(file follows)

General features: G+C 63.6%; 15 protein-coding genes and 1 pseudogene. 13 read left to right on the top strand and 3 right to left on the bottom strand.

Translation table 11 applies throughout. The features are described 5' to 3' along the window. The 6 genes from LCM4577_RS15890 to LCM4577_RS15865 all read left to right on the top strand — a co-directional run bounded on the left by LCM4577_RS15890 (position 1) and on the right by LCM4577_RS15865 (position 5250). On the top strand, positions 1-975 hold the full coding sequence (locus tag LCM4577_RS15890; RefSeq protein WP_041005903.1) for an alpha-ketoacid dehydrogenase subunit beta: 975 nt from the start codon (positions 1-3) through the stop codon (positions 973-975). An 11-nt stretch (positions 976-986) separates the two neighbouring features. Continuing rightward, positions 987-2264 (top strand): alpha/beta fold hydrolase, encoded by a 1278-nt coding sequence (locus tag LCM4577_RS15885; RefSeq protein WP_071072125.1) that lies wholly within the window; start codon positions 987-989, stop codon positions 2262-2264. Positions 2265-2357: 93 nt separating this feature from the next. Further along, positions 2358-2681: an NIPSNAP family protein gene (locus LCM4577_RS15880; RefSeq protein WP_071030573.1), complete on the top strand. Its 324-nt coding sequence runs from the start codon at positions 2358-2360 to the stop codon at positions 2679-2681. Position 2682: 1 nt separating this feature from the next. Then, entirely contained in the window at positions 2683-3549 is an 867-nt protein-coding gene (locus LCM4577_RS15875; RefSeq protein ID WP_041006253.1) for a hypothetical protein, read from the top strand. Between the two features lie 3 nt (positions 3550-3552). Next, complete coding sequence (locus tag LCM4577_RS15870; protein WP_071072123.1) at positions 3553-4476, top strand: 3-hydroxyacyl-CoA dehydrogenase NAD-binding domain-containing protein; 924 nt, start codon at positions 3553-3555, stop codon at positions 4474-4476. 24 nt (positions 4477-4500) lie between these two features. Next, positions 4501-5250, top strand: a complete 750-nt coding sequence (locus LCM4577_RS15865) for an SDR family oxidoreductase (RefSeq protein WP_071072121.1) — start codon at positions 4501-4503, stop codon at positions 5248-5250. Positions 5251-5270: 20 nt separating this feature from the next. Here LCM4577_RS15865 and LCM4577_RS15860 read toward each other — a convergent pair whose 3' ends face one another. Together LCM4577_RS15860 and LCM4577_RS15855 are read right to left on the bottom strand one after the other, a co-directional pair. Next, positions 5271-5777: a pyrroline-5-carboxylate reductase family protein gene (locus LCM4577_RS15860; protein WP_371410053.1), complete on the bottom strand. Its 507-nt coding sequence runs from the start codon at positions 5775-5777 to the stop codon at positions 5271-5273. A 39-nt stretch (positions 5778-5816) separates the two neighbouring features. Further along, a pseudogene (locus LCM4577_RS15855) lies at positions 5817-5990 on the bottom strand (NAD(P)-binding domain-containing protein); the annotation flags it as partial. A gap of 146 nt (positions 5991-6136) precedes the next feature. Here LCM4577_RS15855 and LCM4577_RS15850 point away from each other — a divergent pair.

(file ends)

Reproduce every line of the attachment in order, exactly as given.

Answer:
General features: G+C 63.6%; 15 protein-coding genes and 1 pseudogene. 13 read left to right on the top strand and 3 right to left on the bottom strand.

Translation table 11 applies throughout. The features are described 5' to 3' along the window. The 6 genes from LCM4577_RS15890 to LCM4577_RS15865 all read left to right on the top strand — a co-directional run bounded on the left by LCM4577_RS15890 (position 1) and on the right by LCM4577_RS15865 (position 5250). On the top strand, positions 1-975 hold the full coding sequence (locus tag LCM4577_RS15890; RefSeq protein WP_041005903.1) for an alpha-ketoacid dehydrogenase subunit beta: 975 nt from the start codon (positions 1-3) through the stop codon (positions 973-975). An 11-nt stretch (positions 976-986) separates the two neighbouring features. Continuing rightward, positions 987-2264 (top strand): alpha/beta fold hydrolase, encoded by a 1278-nt coding sequence (locus tag LCM4577_RS15885; RefSeq protein WP_071072125.1) that lies wholly within the window; start codon positions 987-989, stop codon positions 2262-2264. Positions 2265-2357: 93 nt separating this feature from the next. Further along, positions 2358-2681: an NIPSNAP family protein gene (locus LCM4577_RS15880; RefSeq protein WP_071030573.1), complete on the top strand. Its 324-nt coding sequence runs from the start codon at positions 2358-2360 to the stop codon at positions 2679-2681. Position 2682: 1 nt separating this feature from the next. Then, entirely contained in the window at positions 2683-3549 is an 867-nt protein-coding gene (locus LCM4577_RS15875; RefSeq protein ID WP_041006253.1) for a hypothetical protein, read from the top strand. Between the two features lie 3 nt (positions 3550-3552). Next, complete coding sequence (locus tag LCM4577_RS15870; protein WP_071072123.1) at positions 3553-4476, top strand: 3-hydroxyacyl-CoA dehydrogenase NAD-binding domain-containing protein; 924 nt, start codon at positions 3553-3555, stop codon at positions 4474-4476. 24 nt (positions 4477-4500) lie between these two features. Next, positions 4501-5250, top strand: a complete 750-nt coding sequence (locus LCM4577_RS15865) for an SDR family oxidoreductase (RefSeq protein WP_071072121.1) — start codon at positions 4501-4503, stop codon at positions 5248-5250. Positions 5251-5270: 20 nt separating this feature from the next. Here LCM4577_RS15865 and LCM4577_RS15860 read toward each other — a convergent pair whose 3' ends face one another. Together LCM4577_RS15860 and LCM4577_RS15855 are read right to left on the bottom strand one after the other, a co-directional pair. Next, positions 5271-5777: a pyrroline-5-carboxylate reductase family protein gene (locus LCM4577_RS15860; protein WP_371410053.1), complete on the bottom strand. Its 507-nt coding sequence runs from the start codon at positions 5775-5777 to the stop codon at positions 5271-5273. A 39-nt stretch (positions 5778-5816) separates the two neighbouring features. Further along, a pseudogene (locus LCM4577_RS15855) lies at positions 5817-5990 on the bottom strand (NAD(P)-binding domain-containing protein); the annotation flags it as partial. A gap of 146 nt (positions 5991-6136) precedes the next feature. Here LCM4577_RS15855 and LCM4577_RS15850 point away from each other — a divergent pair.